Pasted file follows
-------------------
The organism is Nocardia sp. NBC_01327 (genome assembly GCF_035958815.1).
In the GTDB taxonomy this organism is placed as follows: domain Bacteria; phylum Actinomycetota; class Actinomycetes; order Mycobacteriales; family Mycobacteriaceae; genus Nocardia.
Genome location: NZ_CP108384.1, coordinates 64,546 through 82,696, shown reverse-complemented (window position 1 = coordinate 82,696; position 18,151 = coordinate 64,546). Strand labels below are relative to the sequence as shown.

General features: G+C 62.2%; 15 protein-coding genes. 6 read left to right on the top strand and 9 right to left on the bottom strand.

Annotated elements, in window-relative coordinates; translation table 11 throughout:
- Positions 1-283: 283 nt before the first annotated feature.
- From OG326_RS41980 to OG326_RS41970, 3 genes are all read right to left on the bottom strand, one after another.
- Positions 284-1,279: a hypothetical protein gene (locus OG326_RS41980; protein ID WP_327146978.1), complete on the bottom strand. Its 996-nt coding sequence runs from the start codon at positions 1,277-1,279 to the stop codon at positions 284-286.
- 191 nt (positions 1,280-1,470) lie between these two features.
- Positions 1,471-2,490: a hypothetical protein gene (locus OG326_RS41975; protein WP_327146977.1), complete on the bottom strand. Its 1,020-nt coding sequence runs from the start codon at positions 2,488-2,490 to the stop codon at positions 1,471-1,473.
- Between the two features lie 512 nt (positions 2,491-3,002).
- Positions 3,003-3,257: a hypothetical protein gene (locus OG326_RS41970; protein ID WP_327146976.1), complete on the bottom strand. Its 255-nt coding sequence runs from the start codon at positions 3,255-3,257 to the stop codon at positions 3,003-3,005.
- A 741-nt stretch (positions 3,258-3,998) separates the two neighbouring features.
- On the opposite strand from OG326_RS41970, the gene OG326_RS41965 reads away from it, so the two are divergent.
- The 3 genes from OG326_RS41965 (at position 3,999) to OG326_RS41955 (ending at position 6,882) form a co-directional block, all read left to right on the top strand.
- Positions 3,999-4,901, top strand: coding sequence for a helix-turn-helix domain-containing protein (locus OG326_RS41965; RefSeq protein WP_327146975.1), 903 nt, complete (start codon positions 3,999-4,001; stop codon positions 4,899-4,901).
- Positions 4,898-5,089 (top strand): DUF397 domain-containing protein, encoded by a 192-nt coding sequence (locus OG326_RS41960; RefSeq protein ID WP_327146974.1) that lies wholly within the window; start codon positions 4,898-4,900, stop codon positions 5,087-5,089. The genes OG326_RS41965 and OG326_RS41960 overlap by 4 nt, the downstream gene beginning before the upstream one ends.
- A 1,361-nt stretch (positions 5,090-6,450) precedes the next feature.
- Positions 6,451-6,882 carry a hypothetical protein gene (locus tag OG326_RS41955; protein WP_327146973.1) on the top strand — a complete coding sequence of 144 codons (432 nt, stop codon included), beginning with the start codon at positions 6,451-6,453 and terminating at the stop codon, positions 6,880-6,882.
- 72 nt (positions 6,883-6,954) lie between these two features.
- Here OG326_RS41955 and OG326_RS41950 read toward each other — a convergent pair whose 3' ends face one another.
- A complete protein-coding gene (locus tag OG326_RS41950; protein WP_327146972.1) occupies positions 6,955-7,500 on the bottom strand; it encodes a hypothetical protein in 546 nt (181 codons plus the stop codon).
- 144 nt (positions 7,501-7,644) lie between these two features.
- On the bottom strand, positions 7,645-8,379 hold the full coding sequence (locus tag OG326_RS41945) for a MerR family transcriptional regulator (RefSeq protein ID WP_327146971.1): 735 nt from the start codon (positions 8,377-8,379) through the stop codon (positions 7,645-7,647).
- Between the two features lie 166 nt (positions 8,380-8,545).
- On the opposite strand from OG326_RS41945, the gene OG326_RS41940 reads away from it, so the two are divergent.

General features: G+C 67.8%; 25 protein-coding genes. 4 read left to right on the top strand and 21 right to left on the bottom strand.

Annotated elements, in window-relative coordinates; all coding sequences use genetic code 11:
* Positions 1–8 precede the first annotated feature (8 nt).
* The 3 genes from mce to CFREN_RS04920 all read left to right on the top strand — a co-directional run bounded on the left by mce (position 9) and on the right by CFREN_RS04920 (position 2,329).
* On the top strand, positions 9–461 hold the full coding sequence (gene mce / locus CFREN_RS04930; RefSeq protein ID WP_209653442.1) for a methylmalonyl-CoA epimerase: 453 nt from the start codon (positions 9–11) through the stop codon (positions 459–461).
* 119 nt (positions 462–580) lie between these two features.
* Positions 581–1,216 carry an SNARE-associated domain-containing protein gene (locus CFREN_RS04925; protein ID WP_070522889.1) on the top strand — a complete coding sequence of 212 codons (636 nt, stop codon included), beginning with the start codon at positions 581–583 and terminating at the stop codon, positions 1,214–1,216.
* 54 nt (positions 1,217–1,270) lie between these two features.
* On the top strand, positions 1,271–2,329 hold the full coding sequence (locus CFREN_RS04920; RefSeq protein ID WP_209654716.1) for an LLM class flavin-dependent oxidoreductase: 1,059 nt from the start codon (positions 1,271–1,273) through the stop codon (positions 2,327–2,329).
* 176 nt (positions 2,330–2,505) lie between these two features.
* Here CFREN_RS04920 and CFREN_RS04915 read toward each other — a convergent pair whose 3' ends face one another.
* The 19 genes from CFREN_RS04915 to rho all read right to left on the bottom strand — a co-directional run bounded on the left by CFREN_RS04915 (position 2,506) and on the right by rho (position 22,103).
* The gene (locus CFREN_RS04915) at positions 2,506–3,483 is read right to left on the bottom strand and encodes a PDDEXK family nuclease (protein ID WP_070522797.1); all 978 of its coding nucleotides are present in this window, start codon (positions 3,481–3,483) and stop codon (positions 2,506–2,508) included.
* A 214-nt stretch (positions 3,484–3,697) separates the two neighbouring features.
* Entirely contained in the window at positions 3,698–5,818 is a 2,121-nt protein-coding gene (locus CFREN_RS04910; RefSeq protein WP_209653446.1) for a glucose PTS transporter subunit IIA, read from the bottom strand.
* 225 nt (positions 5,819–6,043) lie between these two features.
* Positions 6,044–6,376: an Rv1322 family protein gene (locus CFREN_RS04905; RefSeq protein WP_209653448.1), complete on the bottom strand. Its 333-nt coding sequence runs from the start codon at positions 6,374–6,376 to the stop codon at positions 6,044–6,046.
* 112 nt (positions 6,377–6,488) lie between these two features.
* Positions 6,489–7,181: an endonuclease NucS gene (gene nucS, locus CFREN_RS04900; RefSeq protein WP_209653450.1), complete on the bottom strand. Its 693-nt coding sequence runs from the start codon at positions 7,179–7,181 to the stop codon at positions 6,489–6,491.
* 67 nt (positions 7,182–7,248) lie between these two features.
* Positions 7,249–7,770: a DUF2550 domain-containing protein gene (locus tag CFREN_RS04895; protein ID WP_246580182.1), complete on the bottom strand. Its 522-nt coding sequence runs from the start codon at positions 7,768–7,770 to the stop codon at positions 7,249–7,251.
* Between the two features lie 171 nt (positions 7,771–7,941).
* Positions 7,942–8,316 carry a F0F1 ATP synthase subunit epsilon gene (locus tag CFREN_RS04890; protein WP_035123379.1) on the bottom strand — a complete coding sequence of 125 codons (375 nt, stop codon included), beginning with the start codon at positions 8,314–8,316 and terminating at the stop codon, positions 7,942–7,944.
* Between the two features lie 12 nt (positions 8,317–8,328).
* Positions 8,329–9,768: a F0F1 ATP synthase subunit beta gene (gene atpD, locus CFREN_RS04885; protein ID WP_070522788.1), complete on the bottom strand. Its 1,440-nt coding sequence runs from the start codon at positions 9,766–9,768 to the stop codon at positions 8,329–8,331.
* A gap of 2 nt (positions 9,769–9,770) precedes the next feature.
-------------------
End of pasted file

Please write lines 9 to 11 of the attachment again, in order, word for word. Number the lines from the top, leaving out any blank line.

- 191 nt (positions 1,280-1,470) lie between these two features.
- Positions 1,471-2,490: a hypothetical protein gene (locus OG326_RS41975; protein WP_327146977.1), complete on the bottom strand. Its 1,020-nt coding sequence runs from the start codon at positions 2,488-2,490 to the stop codon at positions 1,471-1,473.
- Between the two features lie 512 nt (positions 2,491-3,002).